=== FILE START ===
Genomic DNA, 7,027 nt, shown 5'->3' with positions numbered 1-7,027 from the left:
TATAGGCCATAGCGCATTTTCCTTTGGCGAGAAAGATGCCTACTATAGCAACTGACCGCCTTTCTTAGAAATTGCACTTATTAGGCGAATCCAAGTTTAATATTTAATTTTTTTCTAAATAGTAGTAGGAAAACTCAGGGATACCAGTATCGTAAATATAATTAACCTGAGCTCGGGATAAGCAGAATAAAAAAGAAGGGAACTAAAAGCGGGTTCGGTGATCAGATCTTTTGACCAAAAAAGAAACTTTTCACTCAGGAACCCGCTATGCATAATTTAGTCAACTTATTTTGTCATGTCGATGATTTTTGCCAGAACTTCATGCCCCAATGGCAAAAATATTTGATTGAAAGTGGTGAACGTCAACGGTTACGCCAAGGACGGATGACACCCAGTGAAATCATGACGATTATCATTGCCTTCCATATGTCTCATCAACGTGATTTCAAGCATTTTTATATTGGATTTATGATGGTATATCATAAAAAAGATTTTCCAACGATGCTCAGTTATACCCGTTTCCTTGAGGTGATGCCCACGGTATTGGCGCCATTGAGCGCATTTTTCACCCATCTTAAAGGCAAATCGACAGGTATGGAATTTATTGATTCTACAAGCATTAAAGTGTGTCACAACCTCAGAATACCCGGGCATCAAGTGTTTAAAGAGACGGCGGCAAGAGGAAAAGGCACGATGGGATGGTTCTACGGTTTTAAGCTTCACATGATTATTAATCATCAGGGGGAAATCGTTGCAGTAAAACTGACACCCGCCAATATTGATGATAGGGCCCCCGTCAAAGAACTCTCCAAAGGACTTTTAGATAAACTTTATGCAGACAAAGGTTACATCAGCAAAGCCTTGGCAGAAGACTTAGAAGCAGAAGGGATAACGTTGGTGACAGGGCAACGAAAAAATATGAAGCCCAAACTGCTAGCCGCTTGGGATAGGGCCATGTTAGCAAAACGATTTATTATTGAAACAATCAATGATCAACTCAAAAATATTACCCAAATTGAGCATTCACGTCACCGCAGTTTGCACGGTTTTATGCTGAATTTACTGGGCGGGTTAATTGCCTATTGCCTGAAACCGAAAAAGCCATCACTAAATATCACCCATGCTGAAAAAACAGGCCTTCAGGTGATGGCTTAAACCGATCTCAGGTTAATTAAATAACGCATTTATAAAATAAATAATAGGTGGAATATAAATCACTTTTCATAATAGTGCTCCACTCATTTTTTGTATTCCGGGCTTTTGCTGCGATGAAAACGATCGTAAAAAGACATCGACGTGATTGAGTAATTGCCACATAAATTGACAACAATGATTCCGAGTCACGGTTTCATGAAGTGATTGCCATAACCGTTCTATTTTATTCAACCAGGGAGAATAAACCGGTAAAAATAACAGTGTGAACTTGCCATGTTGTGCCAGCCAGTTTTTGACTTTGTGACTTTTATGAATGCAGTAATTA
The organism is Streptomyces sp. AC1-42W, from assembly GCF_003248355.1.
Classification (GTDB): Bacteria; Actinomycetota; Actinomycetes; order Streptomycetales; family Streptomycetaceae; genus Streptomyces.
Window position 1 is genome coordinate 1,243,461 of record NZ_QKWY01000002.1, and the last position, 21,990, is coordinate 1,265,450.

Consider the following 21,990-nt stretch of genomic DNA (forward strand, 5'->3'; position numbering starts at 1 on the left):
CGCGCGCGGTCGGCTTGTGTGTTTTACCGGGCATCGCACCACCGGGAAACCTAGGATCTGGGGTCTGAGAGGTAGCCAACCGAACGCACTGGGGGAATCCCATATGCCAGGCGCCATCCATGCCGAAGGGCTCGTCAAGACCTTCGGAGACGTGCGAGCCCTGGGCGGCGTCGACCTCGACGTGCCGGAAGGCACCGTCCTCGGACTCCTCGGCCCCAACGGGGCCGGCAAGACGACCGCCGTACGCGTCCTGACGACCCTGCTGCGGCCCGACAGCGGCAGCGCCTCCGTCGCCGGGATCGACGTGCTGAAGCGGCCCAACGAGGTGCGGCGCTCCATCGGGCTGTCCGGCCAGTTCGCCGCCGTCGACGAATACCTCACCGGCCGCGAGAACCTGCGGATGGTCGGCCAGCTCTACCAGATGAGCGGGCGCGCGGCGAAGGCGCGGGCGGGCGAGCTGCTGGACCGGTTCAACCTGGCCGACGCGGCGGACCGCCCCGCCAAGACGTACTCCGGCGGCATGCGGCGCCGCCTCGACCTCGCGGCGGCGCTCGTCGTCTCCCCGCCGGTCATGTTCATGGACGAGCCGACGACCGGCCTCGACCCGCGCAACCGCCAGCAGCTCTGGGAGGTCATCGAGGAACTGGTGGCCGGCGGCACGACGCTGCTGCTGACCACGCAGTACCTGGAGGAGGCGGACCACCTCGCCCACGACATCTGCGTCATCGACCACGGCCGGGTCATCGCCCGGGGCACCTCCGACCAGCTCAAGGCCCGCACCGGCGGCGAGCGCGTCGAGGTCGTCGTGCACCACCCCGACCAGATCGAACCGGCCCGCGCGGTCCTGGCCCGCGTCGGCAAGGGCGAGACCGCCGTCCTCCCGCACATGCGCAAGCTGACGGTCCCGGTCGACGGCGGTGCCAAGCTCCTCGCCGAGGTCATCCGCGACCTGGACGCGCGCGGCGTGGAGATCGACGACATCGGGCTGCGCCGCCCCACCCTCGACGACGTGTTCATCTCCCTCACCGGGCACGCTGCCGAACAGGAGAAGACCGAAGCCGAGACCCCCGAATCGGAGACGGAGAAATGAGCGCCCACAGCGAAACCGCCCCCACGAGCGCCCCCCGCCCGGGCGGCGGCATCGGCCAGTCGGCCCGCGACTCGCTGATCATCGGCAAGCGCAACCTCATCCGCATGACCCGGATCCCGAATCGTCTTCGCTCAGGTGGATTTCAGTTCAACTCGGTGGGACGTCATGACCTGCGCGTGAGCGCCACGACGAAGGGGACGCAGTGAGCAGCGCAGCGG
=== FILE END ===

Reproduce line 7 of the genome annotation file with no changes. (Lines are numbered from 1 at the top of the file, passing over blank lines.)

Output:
CGCGCGCGGTCGGCTTGTGTGTTTTACCGGGCATCGCACCACCGGGAAACCTAGGATCTGGGGTCTGAGAGGTAGCCAACCGAACGCACTGGGGGAATCCCATATGCCAGGCGCCATCCATGCCGAAGGGCTCGTCAAGACCTTCGGAGACGTGCGAGCCCTGGGCGGCGTCGACCTCGACGTGCCGGAAGGCACCGTCCTCGGACTCCTCGGCCCCAACGGGGCCGGCAAGACGACCGCCGTACGCGTCCTGACGACCCTGCTGCGGCCCGACAGCGGCAGCGCCTCCGTCGCCGGGATCGACGTGCTGAAGCGGCCCAACGAGGTGCGGCGCTCCATCGGGCTGTCCGGCCAGTTCGCCGCCGTCGACGAATACCTCACCGGCCGCGAGAACCTGCGGATGGTCGGCCAGCTCTACCAGATGAGCGGGCGCGCGGCGAAGGCGCGGGCGGGCGAGCTGCTGGACCGGTTCAACCTGGCCGACGCGGCGGACCGCCCCGCCAAGACGTACTCCGGCGGCATGCGGCGCCGCCTCGACCTCGCGGCGGCGCTCGTCGTCTCCCCGCCGGTCATGTTCATGGACGAGCCGACGACCGGCCTCGACCCGCGCAACCGCCAGCAGCTCTGGGAGGTCATCGAGGAACTGGTGGCCGGCGGCACGACGCTGCTGCTGACCACGCAGTACCTGGAGGAGGCGGACCACCTCGCCCACGACATCTGCGTCATCGACCACGGCCGGGTCATCGCCCGGGGCACCTCCGACCAGCTCAAGGCCCGCACCGGCGGCGAGCGCGTCGAGGTCGTCGTGCACCACCCCGACCAGATCGAACCGGCCCGCGCGGTCCTGGCCCGCGTCGGCAAGGGCGAGACCGCCGTCCTCCCGCACATGCGCAAGCTGACGGTCCCGGTCGACGGCGGTGCCAAGCTCCTCGCCGAGGTCATCCGCGACCTGGACGCGCGCGGCGTGGAGATCGACGACATCGGGCTGCGCCGCCCCACCCTCGACGACGTGTTCATCTCCCTCACCGGGCACGCTGCCGAACAGGAGAAGACCGAAGCCGAGACCCCCGAATCGGAGACGGAGAAATGAGCGCCCACAGCGAAACCGCCCCCACGAGCGCCCCCCGCCCGGGCGGCGGCATCGGCCAGTCGGCCCGCGACTCGCTGATCATCGGCAAGCGCAACCTCATCCGCATGACCCGGATCCCGAATCGTCTTCGCTCAGGTGGATTTCAGTTCAACTCGGTGGGACGTCATGACCTGCGCGTGAGCGCCACGACGAAGGGGACGCAGTGAGCAGCGCAGCGG